The Longevity Thesis Book Video

Sunday, September 23, 2007

The Game (An Interview with Jeff)

I needed some distraction in the worst way, so I called my bud Nina and had her drop me off at The Texan Lounge on the Karnellian Lunar Base. Nina's usually pretty busy, what with saving the Earth and all, but she's the only person I know in Canada who has a spaceship, and as always, she was happy to oblige.

Once past the decontam lock, I was very relieved to be able to shuck my space suit and pull in a few lungfuls of recycled air. They weren't bad at the Texan. Their filters were changed regularly, and they put a hint of mesquite in the atmosphere. At any rate, it was way better than what the suit could offer me. They also scan you on the way in, eliminating passport checks and the rest of it.

The other thing I really liked about the Texan was the way they had the place lit, so that the lighting didn't interfere with the spectacular view of the Shoshuma Nebula that slowly spiralled 30 million light years outside the transplex windows of the lounge. They had the outfit the main structure with metal reinforcements, all grey and pocked with rivets, but otherwise the joint was decorated with wooden siding and bull skulls complete with horns. The staff all wore their long hair in ponytails, strutted about in jeans, sometimes under chaps, and white shirts with string ties. Guillaume, the bartender, doesn't really fit in a Texan bar, but he knows how to make just about any drink you can imagine, so they hired him anyway. He already had a lime margarita waiting for me when I walked in.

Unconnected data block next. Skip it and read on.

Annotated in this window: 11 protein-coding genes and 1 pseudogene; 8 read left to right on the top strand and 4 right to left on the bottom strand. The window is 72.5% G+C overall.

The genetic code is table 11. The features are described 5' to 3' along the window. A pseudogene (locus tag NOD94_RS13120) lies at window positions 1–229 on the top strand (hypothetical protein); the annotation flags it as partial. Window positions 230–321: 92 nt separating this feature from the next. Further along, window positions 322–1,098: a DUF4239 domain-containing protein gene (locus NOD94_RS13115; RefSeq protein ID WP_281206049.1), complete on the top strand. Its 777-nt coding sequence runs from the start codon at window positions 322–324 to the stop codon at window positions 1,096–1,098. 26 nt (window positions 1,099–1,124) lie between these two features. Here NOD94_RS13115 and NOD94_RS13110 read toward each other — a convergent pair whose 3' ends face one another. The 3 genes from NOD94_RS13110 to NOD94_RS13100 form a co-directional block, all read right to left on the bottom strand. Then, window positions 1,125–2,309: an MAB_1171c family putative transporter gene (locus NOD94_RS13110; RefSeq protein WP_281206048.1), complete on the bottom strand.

"Salut, Chérie," he greeted me. "Ça va?"

"Hey Guillaume. Not bad. You?"

"Ah, tout va bien. Comme toujours. Hé, there is a – comment dit on? A sheark, here. Maybe you want to play against 'im? I've watched 'im win the last 9 games 'e's played. You like a challenge, non?"

I turned to follow Guillaume's line of sight, and saw a figure sitting in a dusky corner of the lounge, wearing a long, brown coat with a shoulder cape, his face covered by the wide brim of a Stetson, and a Jack and Coke in one hand. No one was in a game with him now. I noticed that Daniel Craig was sitting at a different table, taking in some other suckers. I guessed the "sheark" was too much even for him.

"Who is he?" I asked.

"All dat I know, is 'e is called 'Jeff'. 'E says 'e is from San Diego, but 'e talks like 'e is from New York." Guillaume grinned at me and pushed a set of cards and chips across the bar. He knew I couldn’t resist a good round of Hold 'Em. "Apparently, 'e is also a member of dat writers' group you used to be with. Creeters."

"Oh, Critters? Cool. Thanks, Guillaume." I picked up the card set and walked over to the table.

"Hi!" I said when I reached where he sat. "You Jeff?"

Dude looked up and a slow grin stretched across his face when he saw the silver case of chips. He kicked out a chair for me.

"Have a seat," he said. "You can deal first."

The tables at the Texan automatically link your bank account to the chips you toss onto the surface. Depending on how much you have, the chips change colour. If you're out of cash, they remain clear. My chips started staying clear alarmingly quickly. I tried to discretely scoop half of them back into the case, checking to see if Jeff had noticed. Of course he had. I pretended not to care and counted out an equal number for him. All his remained coloured. We threw in the ante, and he posted a blind as I dealt and put down the flop.

"So I hear you're with Critters," I began conversationally.

"Yeah," said Jeff. So far he seemed like a pretty relaxed guy. "I'm just in the process of shopping short stories around now, so there's nothing that I can really promote just yet. I do have – what I've been told by my readers – a twisted, little fairy tale called 'Prodigy' that I'm shopping around. Another, 'Flashpoint', is currently in edit."

"Awesome." My hand sucked, but I didn't want to let on this early, so I matched his bet and dealt the turn. "Any novels in the works?"

"I really like creating something that someone can enjoy in a short amount of time. I have more than a few novels in me, but for now I'm focused on shorter works."

Things were looking up with the turn. I matched again and put down the river. "Any super deep messages in your stuff?"